The morning of her conversion to Judaism, Diana Sewell was so nervous she “was running around like a headless chicken” in her Australia home. Meanwhile, some 9,000 miles away in Georgia, her rabbi was dealing with computer difficulties.
In two scathing Guardian articles, this week and last, Carole Cadwalladr has outlined how right wing extremists have gamed the Google algorithm in order to present Holocaust denial and vitriolic anti-Semitism as “authoritative” internet responses to “Did the Holocaust happen?” and “Are Jews evil?”
Jewish internet activist Daniel Sieradski has created a web browser plug-in to find fake news — and says Mark Zuckerberg could easily do the same.
Now, there’s an Internet tool to fight back against the motley crew of white nationalists — a plug-in to the Web browser Google Chrome that turns the word “alt-right” into “white supremacy.”
The internet — the cradle of 21st century white supremacy — has become something of a staging ground for a schism within the alt-right: to become mainstream or stay staunchly bigoted against all non-white, non-straight people.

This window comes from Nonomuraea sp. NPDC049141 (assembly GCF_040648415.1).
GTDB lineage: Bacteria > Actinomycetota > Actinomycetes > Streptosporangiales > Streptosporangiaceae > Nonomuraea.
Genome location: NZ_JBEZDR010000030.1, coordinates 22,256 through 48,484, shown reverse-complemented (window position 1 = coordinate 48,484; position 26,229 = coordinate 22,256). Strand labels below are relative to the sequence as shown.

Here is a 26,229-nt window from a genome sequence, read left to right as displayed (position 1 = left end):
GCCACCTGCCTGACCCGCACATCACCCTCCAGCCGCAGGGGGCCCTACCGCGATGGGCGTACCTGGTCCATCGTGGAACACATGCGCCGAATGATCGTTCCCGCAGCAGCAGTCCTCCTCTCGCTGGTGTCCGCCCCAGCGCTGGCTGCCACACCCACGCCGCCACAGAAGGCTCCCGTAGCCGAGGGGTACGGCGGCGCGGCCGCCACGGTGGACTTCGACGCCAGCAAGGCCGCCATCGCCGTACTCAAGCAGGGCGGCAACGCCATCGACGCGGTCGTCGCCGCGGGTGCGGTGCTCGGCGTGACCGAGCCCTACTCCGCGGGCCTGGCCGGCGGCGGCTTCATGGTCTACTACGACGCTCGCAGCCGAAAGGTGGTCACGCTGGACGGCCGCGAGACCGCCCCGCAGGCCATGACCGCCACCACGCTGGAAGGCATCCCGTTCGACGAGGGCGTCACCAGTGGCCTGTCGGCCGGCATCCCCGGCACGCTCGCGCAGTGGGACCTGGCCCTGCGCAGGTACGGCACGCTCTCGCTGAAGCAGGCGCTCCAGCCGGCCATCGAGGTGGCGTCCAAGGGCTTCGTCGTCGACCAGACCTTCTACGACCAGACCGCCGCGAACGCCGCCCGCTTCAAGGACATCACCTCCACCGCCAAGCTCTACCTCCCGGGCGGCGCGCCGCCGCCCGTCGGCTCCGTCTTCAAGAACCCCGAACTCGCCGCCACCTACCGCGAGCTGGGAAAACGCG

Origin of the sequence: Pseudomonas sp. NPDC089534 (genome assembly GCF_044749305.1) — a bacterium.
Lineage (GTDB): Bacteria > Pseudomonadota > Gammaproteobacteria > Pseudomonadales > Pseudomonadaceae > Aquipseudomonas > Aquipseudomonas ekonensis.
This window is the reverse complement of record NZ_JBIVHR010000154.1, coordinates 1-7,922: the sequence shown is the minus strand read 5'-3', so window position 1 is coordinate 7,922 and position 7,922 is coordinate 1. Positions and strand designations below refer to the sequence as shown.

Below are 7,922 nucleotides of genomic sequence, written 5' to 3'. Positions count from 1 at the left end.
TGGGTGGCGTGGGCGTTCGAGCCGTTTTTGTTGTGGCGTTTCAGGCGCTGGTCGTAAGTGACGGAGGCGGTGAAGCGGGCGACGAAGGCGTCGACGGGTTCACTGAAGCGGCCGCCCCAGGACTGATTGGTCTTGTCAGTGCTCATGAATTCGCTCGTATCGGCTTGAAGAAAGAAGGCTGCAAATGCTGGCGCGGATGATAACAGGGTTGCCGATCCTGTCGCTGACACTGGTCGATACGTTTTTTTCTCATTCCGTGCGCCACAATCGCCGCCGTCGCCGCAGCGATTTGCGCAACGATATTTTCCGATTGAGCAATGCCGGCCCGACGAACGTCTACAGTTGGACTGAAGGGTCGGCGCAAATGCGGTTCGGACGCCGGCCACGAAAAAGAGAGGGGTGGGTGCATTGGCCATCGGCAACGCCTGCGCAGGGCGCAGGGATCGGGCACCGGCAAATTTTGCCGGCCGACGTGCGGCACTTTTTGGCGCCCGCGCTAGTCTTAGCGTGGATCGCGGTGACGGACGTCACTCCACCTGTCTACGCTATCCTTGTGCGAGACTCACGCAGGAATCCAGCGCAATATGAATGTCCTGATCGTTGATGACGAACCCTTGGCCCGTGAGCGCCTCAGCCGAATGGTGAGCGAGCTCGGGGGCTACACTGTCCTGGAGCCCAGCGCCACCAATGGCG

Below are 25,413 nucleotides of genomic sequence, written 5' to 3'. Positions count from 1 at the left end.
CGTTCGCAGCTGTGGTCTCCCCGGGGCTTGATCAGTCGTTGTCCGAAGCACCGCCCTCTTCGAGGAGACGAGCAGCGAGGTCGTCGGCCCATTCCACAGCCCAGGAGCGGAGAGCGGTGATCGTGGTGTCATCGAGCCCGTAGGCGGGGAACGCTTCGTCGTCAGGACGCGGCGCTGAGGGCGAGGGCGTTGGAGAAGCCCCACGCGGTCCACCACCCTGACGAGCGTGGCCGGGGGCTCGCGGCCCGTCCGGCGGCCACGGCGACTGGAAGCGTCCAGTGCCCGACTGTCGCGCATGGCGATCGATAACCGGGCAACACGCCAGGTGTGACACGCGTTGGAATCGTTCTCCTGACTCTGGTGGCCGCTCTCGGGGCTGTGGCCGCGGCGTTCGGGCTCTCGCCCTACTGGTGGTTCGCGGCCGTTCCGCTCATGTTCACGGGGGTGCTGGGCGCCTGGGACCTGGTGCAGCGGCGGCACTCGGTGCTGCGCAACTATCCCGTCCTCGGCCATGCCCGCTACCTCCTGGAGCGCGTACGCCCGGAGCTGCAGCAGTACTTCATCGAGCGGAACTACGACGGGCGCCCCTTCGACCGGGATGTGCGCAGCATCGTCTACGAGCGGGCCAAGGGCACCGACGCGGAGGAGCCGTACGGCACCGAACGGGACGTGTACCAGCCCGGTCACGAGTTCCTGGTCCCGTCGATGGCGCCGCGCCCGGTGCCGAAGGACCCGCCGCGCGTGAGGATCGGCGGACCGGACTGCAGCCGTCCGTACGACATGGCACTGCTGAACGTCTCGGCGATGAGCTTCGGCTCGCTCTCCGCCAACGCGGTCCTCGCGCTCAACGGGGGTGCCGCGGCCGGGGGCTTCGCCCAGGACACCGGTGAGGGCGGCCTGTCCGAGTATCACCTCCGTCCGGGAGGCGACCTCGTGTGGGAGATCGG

In the United States, “don’t read the comments” is such a common refrain that it’s become shorthand for a generation’s anxiety over abusive internet behavior. In Israel, the comments sections below news article are no less abusive, but people do read them, which is why they play a prominent role in Israeli public discourse.
A new Google Chrome extension singles out extreme right-wingers online — and Donald Trump — by putting swastikas around their names, mirroring an earlier application that neo-Nazis used to identify Jews online.
The Gaza war inspired web developers to create games for phones. But the apps are creating a firestorm of controversy.
Israelis have found a new way to learn of imminent rocket attacks from the Gaza Strip in the form of a mobile phone app.
Lawyers in Israel and the United States representing victims of terrorism filed papers claiming Iranian Internet domain names.